Really, this video is about setting things on fire with little more than a fancy magnifying glass. Do you really need more description to want to watch? How about this: there is currently not a single material we know of that can withstand this kind of heat! Talk about an untapped power of the universe...
For those who are curious, it comes from the Solar Furnace Research Facility in Southern France. Unfortunately, the awesomeness of this video makes it almost impossible to find information on them, but I'll keep you updated if any other mind-boggling feats of the sun get unearthed!
I recently came across this fascinating TED talk by Eric Berlow, a scientist that specializes in complex systems ranging from ecological networks to the political spectrum.
As someone who's job is to understand the interconnected nature of complex systems, he's got an insight into our world that we'd all benefit from learning...luckily that insight has been packaged into a 3 minute presentation!
It's often easy to get mired in the multidudes of information that are presented to us each day, but it's important to remember that underneath that jumbled mess of data is often a beautifully simplistic trend that can explain most of the effects that we're trying to understand.
Take a look at this short presentation, and think about how you might be able to pull the simple out of the complex in your own life.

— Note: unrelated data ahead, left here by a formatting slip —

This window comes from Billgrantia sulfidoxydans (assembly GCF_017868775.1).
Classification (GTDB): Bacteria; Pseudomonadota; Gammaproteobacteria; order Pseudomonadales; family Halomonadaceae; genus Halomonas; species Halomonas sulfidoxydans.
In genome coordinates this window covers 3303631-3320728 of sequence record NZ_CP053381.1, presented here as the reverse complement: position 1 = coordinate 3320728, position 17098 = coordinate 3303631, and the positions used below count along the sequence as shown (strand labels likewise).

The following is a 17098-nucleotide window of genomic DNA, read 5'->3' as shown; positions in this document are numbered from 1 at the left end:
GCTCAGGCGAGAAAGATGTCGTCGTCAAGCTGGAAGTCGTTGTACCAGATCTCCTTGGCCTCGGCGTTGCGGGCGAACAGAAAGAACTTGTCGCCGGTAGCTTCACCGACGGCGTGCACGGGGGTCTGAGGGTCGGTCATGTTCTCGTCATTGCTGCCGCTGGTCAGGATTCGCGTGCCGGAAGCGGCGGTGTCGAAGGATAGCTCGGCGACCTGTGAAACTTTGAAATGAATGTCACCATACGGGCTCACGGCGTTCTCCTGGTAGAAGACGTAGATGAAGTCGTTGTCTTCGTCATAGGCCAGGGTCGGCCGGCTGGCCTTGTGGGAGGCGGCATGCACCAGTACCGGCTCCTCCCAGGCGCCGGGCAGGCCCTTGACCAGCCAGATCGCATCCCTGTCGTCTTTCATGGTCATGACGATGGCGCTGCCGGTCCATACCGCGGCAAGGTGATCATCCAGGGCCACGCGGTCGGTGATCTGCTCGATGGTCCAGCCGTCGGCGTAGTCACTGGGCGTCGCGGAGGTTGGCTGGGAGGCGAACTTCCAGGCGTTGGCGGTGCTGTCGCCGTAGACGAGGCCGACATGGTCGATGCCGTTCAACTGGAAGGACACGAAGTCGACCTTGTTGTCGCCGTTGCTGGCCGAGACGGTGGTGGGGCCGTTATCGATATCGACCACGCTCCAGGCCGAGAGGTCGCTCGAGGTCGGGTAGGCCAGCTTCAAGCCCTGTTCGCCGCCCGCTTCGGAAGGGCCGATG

The above video may not look all that clear or understandable (I feel like I'm watching a tiny bug walking along a vine or something), but in reality this is an incredibly interesting (and much tinier) video than one might assume. What you see above you is a picture of a Myosin molecule walking along an actin chain. It has been filmed by a group of Japanese scientists from Kanazawa University (in collaboration with a few others) using a technique called high-speed atomic force microscopy.
For those of you unfamiliar with molecular biology, myosin is a molecule that is pervasive in all multi-cellular organisms. It serves a wide range of functions, although my personal experience with it has been (as usual) in the nervous system.
(to make the following section a bit easier on those unfamiliar with brain anatomy, here's a short and informative video)
Within the brain, myosin is often used to transport materials from the cell body of neurons down the axon to their terminal. Basically, many neurons "package" neurotransmitters at their soma (the bulky center of a cell), but they need to get these materials to the end of their axons where they can be released into neuronal synapses. They accomplish this by attaching the materials to myosin, which then methodically crawls up actin fibers that extend throughout the axon. In this step-by-step fashion, cells are able to transport proteins, neurotransmitters, and other materials internally so that they can function properly.
It's a bit hard to believe that anything so tiny could act so similarly to the way we all move about the world, but the proof is in the protein, as they say!